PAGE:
Gray leaf spot continues to be the most bothersome leaf disease in Iowa. In our research plots, susceptible check hybrids were noticeably more diseased this year than they have been during the past couple of years. But it also was very noticeable how much better the majority of hybrids in the Iowa Crop Performance Test looked compared with the check hybrids.
|Leaf blighting by gray leaf spot on a susceptible (left) and moderately resistant hybrid (right)..
In fall 1995, the Des Moines Register farm section ran the headline "Fungus, fears spread across the Corn Belt." The article described the rapid increase in the severity of gray leaf spot during the 1990s and made comparisons to the southern corn leaf blight epidemic of the early 1970s. Gray leaf spot certainly was not as devastating as that disease, but in 1995 it did seem that economic losses to gray leaf spot would continue to be considerable.
But during the past 7 years, selection for resistance to gray leaf spot has paid off. In 1996, the annual gray leaf spot ratings for the southern Iowa Crop Performance Test plots show that most hybrids were not much better than the susceptible check. In 2001, however, the difference between the same susceptible check and the rest of the hybrids was twice as big as it was in 1996 (see graph). This is one reason why gray leaf spot has been out of the headlines.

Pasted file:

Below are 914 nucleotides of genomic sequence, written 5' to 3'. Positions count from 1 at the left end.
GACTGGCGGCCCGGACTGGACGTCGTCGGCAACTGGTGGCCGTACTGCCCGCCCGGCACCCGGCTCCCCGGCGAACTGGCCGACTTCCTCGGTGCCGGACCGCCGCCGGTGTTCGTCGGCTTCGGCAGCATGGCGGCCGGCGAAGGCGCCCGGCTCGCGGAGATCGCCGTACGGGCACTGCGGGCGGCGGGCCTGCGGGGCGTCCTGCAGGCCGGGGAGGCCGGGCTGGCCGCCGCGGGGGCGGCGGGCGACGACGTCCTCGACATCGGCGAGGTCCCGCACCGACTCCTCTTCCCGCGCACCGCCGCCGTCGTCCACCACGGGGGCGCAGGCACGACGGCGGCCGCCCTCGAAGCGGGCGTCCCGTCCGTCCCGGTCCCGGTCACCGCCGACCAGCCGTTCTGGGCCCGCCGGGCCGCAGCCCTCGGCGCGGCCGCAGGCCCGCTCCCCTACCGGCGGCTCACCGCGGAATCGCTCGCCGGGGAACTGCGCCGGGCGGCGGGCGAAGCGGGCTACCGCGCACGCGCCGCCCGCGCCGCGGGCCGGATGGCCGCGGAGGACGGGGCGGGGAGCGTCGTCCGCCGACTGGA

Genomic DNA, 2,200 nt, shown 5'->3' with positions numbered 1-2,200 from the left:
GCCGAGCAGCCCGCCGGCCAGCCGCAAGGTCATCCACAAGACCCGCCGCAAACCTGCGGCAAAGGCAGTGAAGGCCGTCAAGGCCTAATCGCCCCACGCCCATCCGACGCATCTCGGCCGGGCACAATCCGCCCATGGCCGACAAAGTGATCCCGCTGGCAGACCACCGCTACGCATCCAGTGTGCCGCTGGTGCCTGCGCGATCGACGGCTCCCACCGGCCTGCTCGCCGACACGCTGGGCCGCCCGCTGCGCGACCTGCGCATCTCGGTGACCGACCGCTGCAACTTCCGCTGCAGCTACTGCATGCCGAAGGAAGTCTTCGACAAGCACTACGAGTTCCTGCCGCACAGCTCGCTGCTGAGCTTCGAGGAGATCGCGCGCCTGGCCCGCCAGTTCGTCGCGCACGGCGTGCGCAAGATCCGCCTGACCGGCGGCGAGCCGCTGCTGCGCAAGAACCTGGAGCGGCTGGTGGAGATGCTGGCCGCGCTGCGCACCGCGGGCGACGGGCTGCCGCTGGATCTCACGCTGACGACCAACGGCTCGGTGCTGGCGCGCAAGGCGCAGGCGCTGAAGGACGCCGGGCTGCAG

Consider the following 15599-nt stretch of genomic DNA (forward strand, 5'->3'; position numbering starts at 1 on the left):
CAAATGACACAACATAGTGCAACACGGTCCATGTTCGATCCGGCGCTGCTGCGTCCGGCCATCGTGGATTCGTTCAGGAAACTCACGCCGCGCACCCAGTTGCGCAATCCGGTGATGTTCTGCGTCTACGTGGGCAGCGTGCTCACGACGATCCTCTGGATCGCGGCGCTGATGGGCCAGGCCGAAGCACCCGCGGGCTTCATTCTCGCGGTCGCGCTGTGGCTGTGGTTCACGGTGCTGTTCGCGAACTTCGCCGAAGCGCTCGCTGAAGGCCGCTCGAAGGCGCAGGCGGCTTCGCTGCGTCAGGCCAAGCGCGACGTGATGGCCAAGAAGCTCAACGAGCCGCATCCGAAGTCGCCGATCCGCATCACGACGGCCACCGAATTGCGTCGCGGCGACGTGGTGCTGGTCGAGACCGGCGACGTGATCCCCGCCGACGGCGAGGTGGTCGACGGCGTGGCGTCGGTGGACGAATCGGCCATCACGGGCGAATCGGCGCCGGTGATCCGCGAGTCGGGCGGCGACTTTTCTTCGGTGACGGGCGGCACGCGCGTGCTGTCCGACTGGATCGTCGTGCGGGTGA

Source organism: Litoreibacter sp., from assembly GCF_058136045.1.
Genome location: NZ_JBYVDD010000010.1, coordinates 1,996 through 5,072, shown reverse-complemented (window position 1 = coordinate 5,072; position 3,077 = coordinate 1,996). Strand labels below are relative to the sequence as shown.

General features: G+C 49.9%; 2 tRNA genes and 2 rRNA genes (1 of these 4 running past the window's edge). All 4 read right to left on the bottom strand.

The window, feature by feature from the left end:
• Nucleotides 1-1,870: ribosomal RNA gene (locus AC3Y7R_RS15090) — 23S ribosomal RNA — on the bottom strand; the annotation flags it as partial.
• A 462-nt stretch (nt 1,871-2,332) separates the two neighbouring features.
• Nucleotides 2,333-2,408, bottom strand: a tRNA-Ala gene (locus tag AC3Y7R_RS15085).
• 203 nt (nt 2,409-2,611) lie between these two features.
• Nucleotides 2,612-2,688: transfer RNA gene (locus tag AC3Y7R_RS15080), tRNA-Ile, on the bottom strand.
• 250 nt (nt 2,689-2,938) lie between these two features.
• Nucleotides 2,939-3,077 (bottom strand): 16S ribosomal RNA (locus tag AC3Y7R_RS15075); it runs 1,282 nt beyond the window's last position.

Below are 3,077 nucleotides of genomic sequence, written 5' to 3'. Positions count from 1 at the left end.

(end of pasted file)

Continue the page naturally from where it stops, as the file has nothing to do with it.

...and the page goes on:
Look for the 2002 Iowa Crop Performance Test results during the winter on the Iowa Crop Performance Testing web page.
Comparison of gray leaf spot ratings for susceptible check hybrid and average of other hybrids in the Iowa Crop Performance Test in 1996 and 2001. Ratings are on a 1-9 scale with 1, little or no disease and 9, almost all leaf tissue killed. Ratings are late-season disease severity in the Crop Performance Test plots and may not correspond to seed company ratings.
This article originally appeared on page 195 of the IC-488(23) -- November 18, 2002 issue.